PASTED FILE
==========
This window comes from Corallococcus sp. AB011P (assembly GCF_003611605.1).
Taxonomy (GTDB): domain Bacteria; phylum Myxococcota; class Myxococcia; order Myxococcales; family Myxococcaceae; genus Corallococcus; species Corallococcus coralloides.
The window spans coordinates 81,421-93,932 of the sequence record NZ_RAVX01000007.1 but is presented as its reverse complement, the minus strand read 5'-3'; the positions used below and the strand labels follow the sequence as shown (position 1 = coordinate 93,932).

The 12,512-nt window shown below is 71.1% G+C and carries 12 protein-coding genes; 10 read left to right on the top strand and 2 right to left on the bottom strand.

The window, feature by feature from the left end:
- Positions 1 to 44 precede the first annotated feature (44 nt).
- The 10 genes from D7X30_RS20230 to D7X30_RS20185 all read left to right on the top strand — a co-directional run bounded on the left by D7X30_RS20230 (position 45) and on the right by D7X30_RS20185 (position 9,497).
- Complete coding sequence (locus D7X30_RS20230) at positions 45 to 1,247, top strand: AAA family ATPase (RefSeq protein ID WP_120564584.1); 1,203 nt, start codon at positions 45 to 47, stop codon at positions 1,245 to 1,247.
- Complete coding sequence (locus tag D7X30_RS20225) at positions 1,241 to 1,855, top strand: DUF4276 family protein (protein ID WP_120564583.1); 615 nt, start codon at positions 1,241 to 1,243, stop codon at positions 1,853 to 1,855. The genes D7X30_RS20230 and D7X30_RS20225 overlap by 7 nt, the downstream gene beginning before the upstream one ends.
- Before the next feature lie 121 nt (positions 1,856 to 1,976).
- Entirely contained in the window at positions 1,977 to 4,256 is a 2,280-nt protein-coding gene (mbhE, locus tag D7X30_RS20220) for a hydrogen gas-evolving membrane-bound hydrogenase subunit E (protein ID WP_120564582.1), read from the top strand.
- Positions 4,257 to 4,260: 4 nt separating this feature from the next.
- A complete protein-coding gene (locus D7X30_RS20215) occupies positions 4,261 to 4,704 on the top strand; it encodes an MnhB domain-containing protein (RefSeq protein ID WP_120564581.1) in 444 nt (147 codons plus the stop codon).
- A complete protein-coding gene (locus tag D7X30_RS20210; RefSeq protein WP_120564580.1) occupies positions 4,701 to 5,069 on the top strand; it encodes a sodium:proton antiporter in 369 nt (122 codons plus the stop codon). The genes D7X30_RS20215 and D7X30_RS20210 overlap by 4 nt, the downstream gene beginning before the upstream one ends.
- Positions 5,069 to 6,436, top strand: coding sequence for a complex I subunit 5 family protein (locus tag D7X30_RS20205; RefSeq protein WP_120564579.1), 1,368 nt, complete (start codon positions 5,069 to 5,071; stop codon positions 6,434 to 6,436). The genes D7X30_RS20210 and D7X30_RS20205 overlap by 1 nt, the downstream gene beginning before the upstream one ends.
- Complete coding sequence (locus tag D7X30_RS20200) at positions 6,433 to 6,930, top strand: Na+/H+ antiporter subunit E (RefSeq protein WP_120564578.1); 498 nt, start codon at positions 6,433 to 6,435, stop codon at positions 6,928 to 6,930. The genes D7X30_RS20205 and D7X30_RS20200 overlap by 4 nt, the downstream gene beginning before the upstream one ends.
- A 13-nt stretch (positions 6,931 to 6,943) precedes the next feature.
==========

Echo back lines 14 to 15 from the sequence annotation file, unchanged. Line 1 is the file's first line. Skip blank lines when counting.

- A complete protein-coding gene (locus tag D7X30_RS20210; RefSeq protein WP_120564580.1) occupies positions 4,701 to 5,069 on the top strand; it encodes a sodium:proton antiporter in 369 nt (122 codons plus the stop codon). The genes D7X30_RS20215 and D7X30_RS20210 overlap by 4 nt, the downstream gene beginning before the upstream one ends.
- Positions 5,069 to 6,436, top strand: coding sequence for a complex I subunit 5 family protein (locus tag D7X30_RS20205; RefSeq protein WP_120564579.1), 1,368 nt, complete (start codon positions 5,069 to 5,071; stop codon positions 6,434 to 6,436). The genes D7X30_RS20210 and D7X30_RS20205 overlap by 1 nt, the downstream gene beginning before the upstream one ends.